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Nick McAnulty's debut feature film Uncle Brian screens at VIFF. (Handout)
Nick McAnulty's debut feature film Uncle Brian screens at VIFF. (Handout)

Q and A: Nick McAnulty Add to ...

Q and A: Nick McAnulty





Born in Guelph, Ontario as the middle child of five, Nick McAnulty has always wanted to make movies. His feature film debut Uncle Brian garnered considerable acclaim at the New York City International Film Festival. Nick is currently developing future projects alongside his producing partners with Critical Focus Productions.

1. Pitch your film in 30 words or less.

A dark comedy about a teenage alcoholic who blatantly disregards life's responsibilities while struggling to balance the fallout from a life filled with sex, violence and alienation.

2. Describe the best or worst day of shooting.

Our most challenging day was definitely the day we shot the last scene of the film. The saying 'time is money' is never more true than on a film set and we fought to make every minute of the day count. We were shooting outside of a school, fighting daylight in a location that would have been very difficult to re-secure. Emotions were running high, we were sharing the location with some sort of dance recital which was using a different part of the school and there was a lot to cover as we fought the elements. Thankfully due to our amazing cast and crew and our patient AD Erin Pope, we somehow made the day and everything worked out. As much as days like that make you want to tear your hair out in the moment, they make the end result that much more satisfying and are needed to keep you on your toes and remind you how delicate the whole process is.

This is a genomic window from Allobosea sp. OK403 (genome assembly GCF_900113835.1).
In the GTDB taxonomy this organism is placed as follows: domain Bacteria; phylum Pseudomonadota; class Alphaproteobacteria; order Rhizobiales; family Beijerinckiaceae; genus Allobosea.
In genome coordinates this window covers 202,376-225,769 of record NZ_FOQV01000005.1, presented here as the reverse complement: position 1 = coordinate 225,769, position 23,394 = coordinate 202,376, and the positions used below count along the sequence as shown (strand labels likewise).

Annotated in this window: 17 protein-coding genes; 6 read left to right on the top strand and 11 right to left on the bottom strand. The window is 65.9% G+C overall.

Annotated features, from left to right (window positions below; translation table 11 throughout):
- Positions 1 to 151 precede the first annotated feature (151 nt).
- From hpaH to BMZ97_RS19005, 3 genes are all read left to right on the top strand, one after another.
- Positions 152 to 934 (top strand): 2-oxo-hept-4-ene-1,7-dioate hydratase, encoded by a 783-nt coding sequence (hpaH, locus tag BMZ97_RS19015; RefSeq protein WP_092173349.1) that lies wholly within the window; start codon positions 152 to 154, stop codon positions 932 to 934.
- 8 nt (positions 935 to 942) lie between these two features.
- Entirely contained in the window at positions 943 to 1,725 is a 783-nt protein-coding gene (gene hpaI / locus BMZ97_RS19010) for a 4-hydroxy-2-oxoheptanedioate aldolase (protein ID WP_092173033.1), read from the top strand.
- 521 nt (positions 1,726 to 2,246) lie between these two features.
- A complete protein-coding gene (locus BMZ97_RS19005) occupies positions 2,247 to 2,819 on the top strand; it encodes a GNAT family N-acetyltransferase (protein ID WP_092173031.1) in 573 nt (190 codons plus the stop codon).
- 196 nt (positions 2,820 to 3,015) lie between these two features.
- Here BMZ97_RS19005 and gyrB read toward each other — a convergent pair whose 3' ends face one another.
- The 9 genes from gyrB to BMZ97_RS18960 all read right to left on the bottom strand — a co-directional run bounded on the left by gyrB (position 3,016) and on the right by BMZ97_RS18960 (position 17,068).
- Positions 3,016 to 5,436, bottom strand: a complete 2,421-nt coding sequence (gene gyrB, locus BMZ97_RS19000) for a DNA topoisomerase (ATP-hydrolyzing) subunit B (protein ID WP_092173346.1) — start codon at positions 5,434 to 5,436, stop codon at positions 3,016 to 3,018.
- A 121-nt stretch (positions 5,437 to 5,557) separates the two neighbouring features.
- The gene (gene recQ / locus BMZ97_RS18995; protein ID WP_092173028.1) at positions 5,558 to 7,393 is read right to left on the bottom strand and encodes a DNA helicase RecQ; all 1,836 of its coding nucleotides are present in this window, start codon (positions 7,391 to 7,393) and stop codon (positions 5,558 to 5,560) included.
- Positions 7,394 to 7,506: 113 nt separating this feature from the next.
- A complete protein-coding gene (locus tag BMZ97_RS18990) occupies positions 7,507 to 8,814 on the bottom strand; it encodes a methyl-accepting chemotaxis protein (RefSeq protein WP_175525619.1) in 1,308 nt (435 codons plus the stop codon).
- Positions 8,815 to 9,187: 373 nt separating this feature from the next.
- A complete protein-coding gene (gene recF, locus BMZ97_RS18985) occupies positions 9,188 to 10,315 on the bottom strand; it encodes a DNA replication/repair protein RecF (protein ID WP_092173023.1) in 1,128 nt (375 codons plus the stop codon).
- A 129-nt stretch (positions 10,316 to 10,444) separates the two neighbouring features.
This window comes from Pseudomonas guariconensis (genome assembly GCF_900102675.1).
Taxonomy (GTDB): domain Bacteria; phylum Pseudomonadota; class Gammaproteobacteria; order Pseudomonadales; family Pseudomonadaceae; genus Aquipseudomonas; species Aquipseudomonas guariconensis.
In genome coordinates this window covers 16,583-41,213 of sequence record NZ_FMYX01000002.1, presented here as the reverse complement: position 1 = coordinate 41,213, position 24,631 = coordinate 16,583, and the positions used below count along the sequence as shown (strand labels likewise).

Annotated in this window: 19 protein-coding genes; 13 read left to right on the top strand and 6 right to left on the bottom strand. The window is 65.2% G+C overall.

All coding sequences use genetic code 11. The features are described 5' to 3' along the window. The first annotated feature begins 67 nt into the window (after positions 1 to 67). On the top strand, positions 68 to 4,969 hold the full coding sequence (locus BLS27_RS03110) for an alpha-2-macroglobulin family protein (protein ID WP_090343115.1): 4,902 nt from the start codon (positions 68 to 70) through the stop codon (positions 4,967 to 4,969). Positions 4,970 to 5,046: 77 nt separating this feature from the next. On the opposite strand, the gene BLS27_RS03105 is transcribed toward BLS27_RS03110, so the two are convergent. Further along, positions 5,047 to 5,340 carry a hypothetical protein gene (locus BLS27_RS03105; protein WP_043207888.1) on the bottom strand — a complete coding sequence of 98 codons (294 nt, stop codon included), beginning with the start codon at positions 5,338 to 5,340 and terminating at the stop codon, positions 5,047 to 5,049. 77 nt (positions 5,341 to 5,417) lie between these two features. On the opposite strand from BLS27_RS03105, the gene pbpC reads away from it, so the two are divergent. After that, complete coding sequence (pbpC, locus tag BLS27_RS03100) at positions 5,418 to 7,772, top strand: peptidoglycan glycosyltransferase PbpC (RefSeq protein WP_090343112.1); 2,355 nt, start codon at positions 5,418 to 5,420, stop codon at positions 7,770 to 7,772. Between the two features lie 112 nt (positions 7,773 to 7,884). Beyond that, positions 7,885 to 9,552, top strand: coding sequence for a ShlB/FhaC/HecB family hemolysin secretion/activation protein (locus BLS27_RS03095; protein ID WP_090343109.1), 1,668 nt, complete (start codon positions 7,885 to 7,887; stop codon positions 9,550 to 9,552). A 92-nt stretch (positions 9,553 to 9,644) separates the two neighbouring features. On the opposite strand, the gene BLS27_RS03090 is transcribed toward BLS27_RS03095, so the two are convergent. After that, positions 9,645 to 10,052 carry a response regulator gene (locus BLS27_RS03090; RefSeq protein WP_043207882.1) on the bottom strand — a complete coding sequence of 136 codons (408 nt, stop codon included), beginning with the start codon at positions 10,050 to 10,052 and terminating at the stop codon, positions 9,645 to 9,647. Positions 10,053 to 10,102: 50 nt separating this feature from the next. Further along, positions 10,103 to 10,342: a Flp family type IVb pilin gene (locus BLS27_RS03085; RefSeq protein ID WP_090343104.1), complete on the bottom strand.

3. What other festivals have you shown the film at?

VIFF is actually only our second festival so far. We premiered the film at the New York City International Film Festival in August where it was very warmly received. We ended up being nominated for best picture and our lead Daniel MacLean won an award for best lead actor. It was a nice introduction to the festival circuit and gave us a nice boost of confidence as we prepare for our big Canadian premiere here in Vancouver.

4. What's the strangest question you have been asked about your film?

When you watch a movie, you grow a relationship with the characters and feel their triumphs and their failures. Without giving too much away, Brian has his fair share of tragedies and failures that he brings upon himself and I've had people ask 'Why did you make this happen to him?' The fallout is logical and they know damn well why these things happen to him, but they want to know why I would allow it to. I'm not sure they would be much happier if I stepped into the frame with a big white beard and robe and saved the day every time the characters have to pay the consequences for their actions.

5. What movies are you hoping to catch at VIFF?

I'm always curious to see what can be done on a shoestring budget, so I'm curious to check out MODRA - another small Canadian flick that was apparently shot using first time actors and family members which is racking up some good reviews. I'm also quite curious about seeing Uncle Boonmee Who Can Recall His Past Lives. I know very little about the flick, but it there are two 'Uncle B's' at the festival, why wouldn't you check the second one out?





The 29th Vancouver International Film Festival runs from September 30 to October 15.

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